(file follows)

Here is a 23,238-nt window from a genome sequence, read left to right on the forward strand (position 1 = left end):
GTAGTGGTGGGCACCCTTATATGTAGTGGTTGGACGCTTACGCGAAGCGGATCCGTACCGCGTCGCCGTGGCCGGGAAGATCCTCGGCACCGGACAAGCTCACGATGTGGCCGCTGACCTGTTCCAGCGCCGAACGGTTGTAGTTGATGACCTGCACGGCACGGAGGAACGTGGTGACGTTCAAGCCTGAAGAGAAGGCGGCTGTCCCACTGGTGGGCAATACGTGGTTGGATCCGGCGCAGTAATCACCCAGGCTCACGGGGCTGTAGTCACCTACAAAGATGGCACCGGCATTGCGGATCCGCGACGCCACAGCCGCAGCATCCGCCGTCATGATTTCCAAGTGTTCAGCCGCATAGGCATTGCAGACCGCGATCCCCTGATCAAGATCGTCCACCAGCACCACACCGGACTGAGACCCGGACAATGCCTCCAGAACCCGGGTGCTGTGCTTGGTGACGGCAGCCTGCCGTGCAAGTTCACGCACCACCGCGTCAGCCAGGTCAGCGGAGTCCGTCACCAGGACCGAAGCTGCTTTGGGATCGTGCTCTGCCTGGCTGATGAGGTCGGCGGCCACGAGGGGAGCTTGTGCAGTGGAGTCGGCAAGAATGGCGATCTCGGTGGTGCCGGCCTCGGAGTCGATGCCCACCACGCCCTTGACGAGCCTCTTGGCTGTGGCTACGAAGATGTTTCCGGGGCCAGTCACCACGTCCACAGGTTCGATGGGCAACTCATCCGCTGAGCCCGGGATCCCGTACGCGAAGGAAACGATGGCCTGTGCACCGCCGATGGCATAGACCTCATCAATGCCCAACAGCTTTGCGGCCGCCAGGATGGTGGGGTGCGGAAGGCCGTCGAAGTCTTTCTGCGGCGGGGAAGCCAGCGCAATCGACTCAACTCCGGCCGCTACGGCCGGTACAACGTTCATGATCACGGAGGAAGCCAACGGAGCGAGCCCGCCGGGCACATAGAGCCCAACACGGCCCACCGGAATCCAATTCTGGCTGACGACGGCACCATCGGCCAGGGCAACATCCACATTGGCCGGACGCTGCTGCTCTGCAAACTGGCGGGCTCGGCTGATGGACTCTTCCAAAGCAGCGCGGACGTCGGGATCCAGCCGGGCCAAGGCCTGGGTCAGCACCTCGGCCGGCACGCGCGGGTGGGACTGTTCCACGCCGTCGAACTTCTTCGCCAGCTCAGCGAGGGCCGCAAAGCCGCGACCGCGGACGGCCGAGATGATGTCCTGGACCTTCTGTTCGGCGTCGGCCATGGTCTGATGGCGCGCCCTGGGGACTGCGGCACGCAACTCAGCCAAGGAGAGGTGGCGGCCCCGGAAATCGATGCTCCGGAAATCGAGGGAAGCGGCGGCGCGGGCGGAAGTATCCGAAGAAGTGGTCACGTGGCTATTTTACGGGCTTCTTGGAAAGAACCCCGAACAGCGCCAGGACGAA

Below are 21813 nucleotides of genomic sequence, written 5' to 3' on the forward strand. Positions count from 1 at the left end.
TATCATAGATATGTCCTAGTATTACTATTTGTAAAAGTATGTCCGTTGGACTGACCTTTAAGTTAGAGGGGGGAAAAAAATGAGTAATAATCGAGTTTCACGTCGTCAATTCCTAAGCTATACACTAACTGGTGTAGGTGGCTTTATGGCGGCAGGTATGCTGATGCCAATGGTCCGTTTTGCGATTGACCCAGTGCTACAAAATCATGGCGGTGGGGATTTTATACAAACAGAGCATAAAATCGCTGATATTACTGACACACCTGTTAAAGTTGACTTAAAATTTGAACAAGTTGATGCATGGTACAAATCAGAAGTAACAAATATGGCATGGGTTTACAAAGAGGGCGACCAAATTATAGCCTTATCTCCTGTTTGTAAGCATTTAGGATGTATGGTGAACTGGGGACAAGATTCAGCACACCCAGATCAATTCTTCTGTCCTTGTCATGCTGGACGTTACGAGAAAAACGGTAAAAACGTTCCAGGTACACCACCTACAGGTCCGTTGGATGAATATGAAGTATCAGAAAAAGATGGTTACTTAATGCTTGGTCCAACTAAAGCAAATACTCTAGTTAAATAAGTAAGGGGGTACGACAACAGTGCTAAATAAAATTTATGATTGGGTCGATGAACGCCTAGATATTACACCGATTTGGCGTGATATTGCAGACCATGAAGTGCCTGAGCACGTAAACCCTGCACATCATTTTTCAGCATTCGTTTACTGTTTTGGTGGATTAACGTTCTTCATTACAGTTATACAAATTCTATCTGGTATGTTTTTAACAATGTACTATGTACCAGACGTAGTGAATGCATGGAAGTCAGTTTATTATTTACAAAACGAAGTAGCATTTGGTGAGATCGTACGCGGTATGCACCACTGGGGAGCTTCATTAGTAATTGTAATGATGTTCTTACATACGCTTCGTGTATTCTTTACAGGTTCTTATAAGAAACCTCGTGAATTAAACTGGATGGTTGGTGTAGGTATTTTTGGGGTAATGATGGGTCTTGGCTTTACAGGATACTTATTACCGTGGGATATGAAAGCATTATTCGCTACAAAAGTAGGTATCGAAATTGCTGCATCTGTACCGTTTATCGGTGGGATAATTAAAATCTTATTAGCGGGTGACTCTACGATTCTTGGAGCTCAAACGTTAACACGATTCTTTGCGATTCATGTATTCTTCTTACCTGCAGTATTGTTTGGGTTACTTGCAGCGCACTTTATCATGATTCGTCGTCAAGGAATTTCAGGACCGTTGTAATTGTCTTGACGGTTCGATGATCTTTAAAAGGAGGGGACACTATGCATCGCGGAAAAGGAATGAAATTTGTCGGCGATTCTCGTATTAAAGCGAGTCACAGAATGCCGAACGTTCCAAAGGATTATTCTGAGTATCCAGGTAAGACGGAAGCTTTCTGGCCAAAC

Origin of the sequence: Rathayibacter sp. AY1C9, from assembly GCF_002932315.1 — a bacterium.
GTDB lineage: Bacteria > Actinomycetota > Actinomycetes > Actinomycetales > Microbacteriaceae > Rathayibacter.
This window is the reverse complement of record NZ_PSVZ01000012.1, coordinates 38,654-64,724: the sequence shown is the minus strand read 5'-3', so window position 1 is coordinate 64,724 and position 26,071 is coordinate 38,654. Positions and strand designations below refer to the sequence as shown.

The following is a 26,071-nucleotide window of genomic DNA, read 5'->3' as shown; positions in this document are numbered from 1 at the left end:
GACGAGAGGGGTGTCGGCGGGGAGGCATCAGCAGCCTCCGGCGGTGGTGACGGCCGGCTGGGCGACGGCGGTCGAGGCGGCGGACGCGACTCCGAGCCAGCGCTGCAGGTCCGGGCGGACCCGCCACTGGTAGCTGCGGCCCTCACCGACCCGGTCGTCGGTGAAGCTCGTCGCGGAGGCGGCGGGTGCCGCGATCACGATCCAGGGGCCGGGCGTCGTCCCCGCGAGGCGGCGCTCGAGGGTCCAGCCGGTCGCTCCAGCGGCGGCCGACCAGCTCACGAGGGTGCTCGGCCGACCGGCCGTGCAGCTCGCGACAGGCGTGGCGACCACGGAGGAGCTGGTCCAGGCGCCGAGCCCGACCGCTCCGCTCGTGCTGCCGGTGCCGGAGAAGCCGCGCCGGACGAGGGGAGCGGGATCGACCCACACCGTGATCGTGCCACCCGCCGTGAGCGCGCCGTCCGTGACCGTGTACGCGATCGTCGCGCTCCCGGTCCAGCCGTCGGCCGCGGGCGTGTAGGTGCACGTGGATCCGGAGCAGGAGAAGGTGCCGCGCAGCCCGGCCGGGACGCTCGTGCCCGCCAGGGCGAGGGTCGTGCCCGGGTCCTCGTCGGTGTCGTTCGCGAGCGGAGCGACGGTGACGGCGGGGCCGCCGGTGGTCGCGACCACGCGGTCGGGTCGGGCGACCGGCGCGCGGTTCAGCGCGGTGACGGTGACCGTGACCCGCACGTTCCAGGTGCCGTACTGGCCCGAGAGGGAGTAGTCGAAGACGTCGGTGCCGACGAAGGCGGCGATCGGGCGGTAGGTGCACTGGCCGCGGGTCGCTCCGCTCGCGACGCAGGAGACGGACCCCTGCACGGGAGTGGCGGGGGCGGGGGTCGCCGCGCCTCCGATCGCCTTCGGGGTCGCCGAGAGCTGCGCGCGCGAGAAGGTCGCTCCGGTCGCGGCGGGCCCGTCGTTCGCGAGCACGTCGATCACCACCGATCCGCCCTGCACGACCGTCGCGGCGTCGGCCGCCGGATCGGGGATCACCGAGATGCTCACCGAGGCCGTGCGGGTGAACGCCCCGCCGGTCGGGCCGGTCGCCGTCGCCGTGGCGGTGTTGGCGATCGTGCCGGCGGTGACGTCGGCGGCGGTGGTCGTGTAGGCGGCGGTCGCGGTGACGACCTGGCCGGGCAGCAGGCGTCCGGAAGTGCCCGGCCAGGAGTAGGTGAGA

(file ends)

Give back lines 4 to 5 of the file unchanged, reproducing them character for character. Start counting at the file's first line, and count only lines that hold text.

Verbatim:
TATCATAGATATGTCCTAGTATTACTATTTGTAAAAGTATGTCCGTTGGACTGACCTTTAAGTTAGAGGGGGGAAAAAAATGAGTAATAATCGAGTTTCACGTCGTCAATTCCTAAGCTATACACTAACTGGTGTAGGTGGCTTTATGGCGGCAGGTATGCTGATGCCAATGGTCCGTTTTGCGATTGACCCAGTGCTACAAAATCATGGCGGTGGGGATTTTATACAAACAGAGCATAAAATCGCTGATATTACTGACACACCTGTTAAAGTTGACTTAAAATTTGAACAAGTTGATGCATGGTACAAATCAGAAGTAACAAATATGGCATGGGTTTACAAAGAGGGCGACCAAATTATAGCCTTATCTCCTGTTTGTAAGCATTTAGGATGTATGGTGAACTGGGGACAAGATTCAGCACACCCAGATCAATTCTTCTGTCCTTGTCATGCTGGACGTTACGAGAAAAACGGTAAAAACGTTCCAGGTACACCACCTACAGGTCCGTTGGATGAATATGAAGTATCAGAAAAAGATGGTTACTTAATGCTTGGTCCAACTAAAGCAAATACTCTAGTTAAATAAGTAAGGGGGTACGACAACAGTGCTAAATAAAATTTATGATTGGGTCGATGAACGCCTAGATATTACACCGATTTGGCGTGATATTGCAGACCATGAAGTGCCTGAGCACGTAAACCCTGCACATCATTTTTCAGCATTCGTTTACTGTTTTGGTGGATTAACGTTCTTCATTACAGTTATACAAATTCTATCTGGTATGTTTTTAACAATGTACTATGTACCAGACGTAGTGAATGCATGGAAGTCAGTTTATTATTTACAAAACGAAGTAGCATTTGGTGAGATCGTACGCGGTATGCACCACTGGGGAGCTTCATTAGTAATTGTAATGATGTTCTTACATACGCTTCGTGTATTCTTTACAGGTTCTTATAAGAAACCTCGTGAATTAAACTGGATGGTTGGTGTAGGTATTTTTGGGGTAATGATGGGTCTTGGCTTTACAGGATACTTATTACCGTGGGATATGAAAGCATTATTCGCTACAAAAGTAGGTATCGAAATTGCTGCATCTGTACCGTTTATCGGTGGGATAATTAAAATCTTATTAGCGGGTGACTCTACGATTCTTGGAGCTCAAACGTTAACACGATTCTTTGCGATTCATGTATTCTTCTTACCTGCAGTATTGTTTGGGTTACTTGCAGCGCACTTTATCATGATTCGTCGTCAAGGAATTTCAGGACCGTTGTAATTGTCTTGACGGTTCGATGATCTTTAAAAGGAGGGGACACTATGCATCGCGGAAAAGGAATGAAATTTGTCGGCGATTCTCGTATTAAAGCGAGTCACAGAATGCCGAACGTTCCAAAGGATTATTCTGAGTATCCAGGTAAGACGGAAGCTTTCTGGCCAAAC

Origin of the sequence: Rathayibacter sp. AY1C9, from assembly GCF_002932315.1 — a bacterium.